Recipe: Roasted Red Pepper Hummus (without Tahini)




Meet my new favorite thing.

My new healthy favorite thing.

My new healthy favorite thing that even my picky eater will eat.

This. is. good. 

So good that I have to remember to share.


Roasted Red Pepper Hummus (without Tahini)

1 medium roasted red pepper
1 (16 oz.) can garbanzo beans (chick peas), drained and rinsed
1/4 cup lemon juice
1/4 cup olive oil
1 tsp. cumin
1 clove garlic (or 1/8 tsp. garlic powder)
salt to taste

1.  Put all ingredients into a blender and blend until smooth. 
2.  Adjust seasonings to your taste.

Hummus makes a delicious dip for veggies or crackers and can be used as a substitute for mayonnaise on sandwiches and wraps.  Can be frozen.



Adapted from Tasty Kitchen
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Simply Saving Saturday




We continued to save in simple ways:

**Husband took lunch to work every day. (ongoing)

**Turned lights off when not being used. (ongoing)

**Used cash to buy groceries. (ongoing)

**Kept the thermostat at 67 during the day and 62 at night. (ongoing)

**Ate oatmeal many times this week instead of cereal and made Baked Oatmeal Cups.

**Earned $5 Amazon gift card from Swagbucks.

**Borrowed books and a DVD from the library and also found a few coupons that I could use.

**Used a coupon for more free relish (this will be so nice to have this summer!).

**Cut older son's hair.

**Used a gift card and had a nice date with hubby.



But not everything went exactly as planned:

**I got some bulk spices thinking that it would be a less expensive way to buy spices, only to discover that some of them were actually more expensive to buy this way. 

On a positive note:  instead of buying spice jars, I reused jars to store them in and made labels using tags I already had on hand.


**We took the boys to the Maine Discovery Museum.  The cost of gas (4-hour round trip), the museum fee and a meal makes this a fairly expensive family activity.  To help with the cost, we brought our own snacks and drinks for the car ride and planned on using a gift card we were given at Christmas to pay for lunch.  After eating lunch (and splurging on dessert!), we discovered that we were not able to use the gift card and had to pay for the meal. 

On a positive note:  our family had a wonderful day together and it was worth far more than the money we spent!

Simple Jar Labels


The jelly, pickle and nutella jars I had been saving were perfect for storing my bulk spices, but I also needed to find the perfect labels.  I didn't want a permanent label in case I wanted to reuse the jars and I didn't want to put a label on the lid where it would have been hard to see.



These Avery tags that I used for a yard sale last summer were the perfect solution!  They made really simple, inexpensive labels that are easy to remove and can easily be seen when I open the kitchen cabinet.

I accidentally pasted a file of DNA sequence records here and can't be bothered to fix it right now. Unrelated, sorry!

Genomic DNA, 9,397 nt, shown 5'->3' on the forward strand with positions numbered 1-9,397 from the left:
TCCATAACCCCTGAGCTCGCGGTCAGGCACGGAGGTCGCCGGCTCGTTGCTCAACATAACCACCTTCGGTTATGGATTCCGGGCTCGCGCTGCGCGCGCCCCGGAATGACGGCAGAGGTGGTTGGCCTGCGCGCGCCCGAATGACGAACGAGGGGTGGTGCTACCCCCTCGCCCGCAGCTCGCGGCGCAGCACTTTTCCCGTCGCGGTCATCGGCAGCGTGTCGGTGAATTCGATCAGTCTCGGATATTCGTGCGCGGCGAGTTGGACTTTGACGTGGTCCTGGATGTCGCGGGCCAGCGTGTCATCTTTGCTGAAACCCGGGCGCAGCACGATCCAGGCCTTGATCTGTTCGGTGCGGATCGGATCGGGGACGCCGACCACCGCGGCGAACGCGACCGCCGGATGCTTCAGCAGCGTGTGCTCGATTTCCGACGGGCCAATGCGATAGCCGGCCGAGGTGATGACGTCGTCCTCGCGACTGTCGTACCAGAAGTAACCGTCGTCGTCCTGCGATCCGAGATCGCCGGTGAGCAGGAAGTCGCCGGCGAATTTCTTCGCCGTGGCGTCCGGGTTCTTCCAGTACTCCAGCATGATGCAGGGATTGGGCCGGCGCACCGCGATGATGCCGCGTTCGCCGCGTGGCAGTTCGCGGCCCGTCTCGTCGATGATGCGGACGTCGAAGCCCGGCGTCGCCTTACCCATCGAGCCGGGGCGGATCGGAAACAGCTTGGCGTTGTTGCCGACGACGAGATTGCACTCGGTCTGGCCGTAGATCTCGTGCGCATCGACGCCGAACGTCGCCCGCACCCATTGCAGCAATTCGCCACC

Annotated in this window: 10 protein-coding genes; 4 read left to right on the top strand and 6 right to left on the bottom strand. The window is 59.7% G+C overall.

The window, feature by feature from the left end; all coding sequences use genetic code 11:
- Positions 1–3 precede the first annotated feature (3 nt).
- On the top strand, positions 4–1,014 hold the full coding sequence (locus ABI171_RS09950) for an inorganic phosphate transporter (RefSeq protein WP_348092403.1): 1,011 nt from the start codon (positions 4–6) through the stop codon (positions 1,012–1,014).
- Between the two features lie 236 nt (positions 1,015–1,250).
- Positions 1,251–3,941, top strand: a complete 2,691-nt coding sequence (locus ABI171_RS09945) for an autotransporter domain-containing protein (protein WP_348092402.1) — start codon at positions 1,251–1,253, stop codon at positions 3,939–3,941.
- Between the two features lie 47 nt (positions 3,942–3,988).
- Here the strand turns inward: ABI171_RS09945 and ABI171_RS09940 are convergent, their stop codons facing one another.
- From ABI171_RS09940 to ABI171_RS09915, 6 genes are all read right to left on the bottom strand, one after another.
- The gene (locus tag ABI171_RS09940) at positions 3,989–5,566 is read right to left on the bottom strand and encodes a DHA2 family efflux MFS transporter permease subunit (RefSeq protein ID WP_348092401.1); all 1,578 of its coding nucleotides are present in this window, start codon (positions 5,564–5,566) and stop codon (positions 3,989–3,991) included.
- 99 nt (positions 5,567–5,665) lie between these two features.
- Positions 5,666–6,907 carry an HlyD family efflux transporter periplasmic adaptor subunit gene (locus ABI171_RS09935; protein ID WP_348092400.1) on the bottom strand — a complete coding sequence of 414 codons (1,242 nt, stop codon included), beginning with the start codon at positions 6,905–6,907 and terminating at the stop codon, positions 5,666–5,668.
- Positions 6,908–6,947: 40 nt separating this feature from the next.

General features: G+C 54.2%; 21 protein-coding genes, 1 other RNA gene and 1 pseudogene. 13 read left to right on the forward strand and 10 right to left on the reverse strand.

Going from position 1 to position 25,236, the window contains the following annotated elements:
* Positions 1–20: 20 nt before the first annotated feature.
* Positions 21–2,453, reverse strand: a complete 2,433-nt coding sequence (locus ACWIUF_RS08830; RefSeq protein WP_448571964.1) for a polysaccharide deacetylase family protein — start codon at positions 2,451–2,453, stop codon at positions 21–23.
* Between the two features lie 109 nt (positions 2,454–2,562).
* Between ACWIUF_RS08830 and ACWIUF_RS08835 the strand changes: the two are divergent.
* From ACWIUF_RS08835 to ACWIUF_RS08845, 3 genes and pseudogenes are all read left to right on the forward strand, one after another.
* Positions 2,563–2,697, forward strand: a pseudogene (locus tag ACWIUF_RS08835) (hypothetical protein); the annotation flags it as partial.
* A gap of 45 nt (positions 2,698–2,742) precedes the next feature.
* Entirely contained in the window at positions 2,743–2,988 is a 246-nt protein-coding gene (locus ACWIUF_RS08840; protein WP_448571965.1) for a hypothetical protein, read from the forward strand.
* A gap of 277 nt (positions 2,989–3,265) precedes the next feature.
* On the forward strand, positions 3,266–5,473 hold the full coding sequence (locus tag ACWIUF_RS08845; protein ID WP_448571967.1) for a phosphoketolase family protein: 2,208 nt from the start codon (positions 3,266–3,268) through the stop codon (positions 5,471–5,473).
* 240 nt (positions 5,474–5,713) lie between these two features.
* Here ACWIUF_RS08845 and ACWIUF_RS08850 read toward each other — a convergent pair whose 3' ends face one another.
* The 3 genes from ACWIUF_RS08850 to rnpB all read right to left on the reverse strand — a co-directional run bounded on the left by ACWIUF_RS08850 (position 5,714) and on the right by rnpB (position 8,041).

I removed the string from the tags and used a ball point pen to outline the tags and label them.  Then I used the string to attach them to the jars.  Yarn, twine or raffia could also be used to attach the tags to the jars.




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How I Earned 71 Swag Bucks Today + 120 Swag Bucks For New Members

I love earning Swagbucks and redeeming them for Amazon gift cards.   Here's how I earned 71 Swag Bucks today!

Toolbar - 1
Daily Poll - 1
NOSO - 2
SBTV - 3
Search - 27
Games - 10
Inbox - 22
Special Offers (videos) - 5




This month Swagbucks is turning 5!  To celebrate their birthday, Swagbucks is giving new members an extra 90 Swag Bucks for a total of 120 Swag Bucks just for signing up with code 5THBIRTHDAY.  This offer expires on February 28.

Simply Saving Saturday



**My grocery spending was a little over budget this week since I wanted to make a special Valentine's Day dinner for my husband.  I made his favorite Beef Tips With Mushrooms and tried this Chocolate Raspberry Cheesecake Pie for dessert (amazing!) and splurged on a bottle of sparkling cider. 

Even though this wasn't the cheapest meal I have ever made, it was still much less expensive than having a meal at a restaurant. 

**I packed my son's lunch in plastic containers and used very few sandwich bags this week.

**My son made his 100 Days of School project out of legos that he had.

**The school sends home a lot of  information about school and community special events as well as notes from my son's teacher.  I've been using the back of that paper to make lists and for notes.


**I used the turkey stock I made last week and made Turkey Noodle Soup with heart carrots.  It did seem to be a little wasteful to make the hearts, but instead of throwing all the scraps and shavings away I put them in the freezer and will use them in my next batch of chicken stock.

**Found some coupons that I could use in the coupon exchange box at the library and also dropped some coupons off for others to use.

**Used coupons for free paper towels, relish, soap and other personal care items.

**Purchased bread for $1 at the bread store.

**Made smoothies with cherries that had gotten lost in the freezer and some berries and yogurt in the fridge that needed to be eaten.

Recipe: Chocolate-Dipped Chocolate Chip Heart Cookies


My husband loves chocolate chip cookies and I thought it would be fun to surprise him with chocolate chip Valentine cookies. 

This shortbread-like dough works well in place of traditional chocolate chip cookie dough which is too soft to make shaped cookies. 


Chocolate-Dipped Chocolate Chip Heart Cookies

Makes: approx. 4 dozen 2" cookies
Make ahead: Refrigerate dough for 1 hour.

1 cup butter, softened
1/2 cup packed brown sugar